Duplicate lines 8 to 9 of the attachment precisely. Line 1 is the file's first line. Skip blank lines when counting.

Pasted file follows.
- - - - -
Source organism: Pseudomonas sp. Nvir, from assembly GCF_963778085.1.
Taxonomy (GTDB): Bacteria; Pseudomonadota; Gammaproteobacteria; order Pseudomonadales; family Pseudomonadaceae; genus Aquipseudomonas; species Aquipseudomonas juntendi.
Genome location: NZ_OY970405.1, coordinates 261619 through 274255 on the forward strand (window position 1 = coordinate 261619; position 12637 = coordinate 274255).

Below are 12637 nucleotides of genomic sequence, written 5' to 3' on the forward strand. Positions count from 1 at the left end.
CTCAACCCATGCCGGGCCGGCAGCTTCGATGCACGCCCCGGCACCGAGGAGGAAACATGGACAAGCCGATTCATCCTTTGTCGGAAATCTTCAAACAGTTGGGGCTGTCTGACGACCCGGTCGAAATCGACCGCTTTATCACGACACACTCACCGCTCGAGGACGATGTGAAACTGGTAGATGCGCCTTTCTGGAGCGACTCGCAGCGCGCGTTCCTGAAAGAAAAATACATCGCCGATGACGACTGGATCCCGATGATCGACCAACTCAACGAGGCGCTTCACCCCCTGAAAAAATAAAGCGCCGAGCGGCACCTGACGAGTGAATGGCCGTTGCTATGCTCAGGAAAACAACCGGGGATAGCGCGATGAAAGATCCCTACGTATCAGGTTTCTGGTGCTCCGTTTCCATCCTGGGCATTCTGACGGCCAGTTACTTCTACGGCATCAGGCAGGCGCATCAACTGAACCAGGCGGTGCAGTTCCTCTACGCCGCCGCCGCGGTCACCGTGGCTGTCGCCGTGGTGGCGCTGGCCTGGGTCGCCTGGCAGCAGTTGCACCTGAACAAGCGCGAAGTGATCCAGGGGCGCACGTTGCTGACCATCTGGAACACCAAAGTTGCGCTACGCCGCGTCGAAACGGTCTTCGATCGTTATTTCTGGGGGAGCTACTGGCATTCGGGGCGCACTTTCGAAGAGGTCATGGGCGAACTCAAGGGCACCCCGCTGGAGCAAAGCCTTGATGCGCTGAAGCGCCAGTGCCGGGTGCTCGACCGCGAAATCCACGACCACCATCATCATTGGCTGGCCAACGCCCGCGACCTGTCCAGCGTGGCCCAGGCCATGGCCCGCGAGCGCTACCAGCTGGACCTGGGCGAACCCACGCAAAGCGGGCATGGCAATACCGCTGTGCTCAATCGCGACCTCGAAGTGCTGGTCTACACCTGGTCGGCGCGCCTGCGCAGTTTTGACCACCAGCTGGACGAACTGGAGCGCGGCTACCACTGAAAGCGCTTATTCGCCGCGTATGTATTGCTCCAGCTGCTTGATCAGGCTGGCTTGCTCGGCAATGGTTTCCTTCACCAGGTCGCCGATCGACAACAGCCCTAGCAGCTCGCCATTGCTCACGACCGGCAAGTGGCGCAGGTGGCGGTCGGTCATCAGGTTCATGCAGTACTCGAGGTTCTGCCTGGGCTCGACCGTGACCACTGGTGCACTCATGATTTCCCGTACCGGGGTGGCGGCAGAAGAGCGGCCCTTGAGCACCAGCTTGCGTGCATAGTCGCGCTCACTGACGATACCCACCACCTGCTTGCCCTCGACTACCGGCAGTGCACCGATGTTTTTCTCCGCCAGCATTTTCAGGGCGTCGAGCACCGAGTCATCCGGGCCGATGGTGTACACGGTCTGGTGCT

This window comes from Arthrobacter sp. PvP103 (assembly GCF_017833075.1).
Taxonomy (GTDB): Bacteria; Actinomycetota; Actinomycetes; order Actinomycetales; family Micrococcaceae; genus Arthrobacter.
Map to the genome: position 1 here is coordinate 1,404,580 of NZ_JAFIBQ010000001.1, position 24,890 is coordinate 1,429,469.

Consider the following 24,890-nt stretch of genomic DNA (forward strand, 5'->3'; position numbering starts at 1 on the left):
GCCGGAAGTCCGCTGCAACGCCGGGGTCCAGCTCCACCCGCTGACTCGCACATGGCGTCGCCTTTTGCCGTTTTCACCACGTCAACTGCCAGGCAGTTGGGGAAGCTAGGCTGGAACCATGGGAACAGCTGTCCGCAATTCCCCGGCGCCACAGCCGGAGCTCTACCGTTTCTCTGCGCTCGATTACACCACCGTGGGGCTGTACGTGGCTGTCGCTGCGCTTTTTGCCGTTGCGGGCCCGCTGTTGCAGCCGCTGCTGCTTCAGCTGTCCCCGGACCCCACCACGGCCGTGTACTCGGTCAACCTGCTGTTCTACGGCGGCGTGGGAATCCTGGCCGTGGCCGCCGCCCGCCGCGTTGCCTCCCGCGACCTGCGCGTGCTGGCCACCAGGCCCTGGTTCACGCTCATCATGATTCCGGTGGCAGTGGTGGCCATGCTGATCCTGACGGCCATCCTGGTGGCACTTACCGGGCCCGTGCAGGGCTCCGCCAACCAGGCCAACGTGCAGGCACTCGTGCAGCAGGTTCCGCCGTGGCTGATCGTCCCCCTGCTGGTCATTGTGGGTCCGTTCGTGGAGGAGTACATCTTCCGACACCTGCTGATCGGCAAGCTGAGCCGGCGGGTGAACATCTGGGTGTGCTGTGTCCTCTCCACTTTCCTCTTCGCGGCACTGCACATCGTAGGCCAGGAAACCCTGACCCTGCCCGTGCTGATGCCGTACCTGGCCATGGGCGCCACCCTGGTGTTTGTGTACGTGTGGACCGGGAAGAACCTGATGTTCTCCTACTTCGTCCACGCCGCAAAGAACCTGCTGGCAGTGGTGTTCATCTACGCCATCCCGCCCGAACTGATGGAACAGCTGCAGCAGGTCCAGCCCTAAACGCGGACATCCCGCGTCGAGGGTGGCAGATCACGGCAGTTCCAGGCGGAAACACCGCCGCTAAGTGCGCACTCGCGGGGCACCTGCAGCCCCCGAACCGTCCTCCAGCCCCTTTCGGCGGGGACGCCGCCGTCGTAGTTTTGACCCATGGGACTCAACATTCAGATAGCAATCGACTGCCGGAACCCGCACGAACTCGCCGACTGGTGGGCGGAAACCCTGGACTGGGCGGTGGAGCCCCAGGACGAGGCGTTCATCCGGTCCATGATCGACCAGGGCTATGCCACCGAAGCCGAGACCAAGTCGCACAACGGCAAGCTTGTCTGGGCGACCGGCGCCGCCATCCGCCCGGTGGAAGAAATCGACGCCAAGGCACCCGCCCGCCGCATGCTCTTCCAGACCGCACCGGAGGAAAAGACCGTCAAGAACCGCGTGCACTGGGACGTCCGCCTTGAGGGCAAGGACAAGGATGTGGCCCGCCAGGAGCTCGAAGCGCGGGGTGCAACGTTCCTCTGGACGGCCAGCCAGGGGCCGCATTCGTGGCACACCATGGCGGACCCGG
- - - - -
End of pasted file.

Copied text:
Map to the genome: position 1 here is coordinate 1,404,580 of NZ_JAFIBQ010000001.1, position 24,890 is coordinate 1,429,469.

Consider the following 24,890-nt stretch of genomic DNA (forward strand, 5'->3'; position numbering starts at 1 on the left):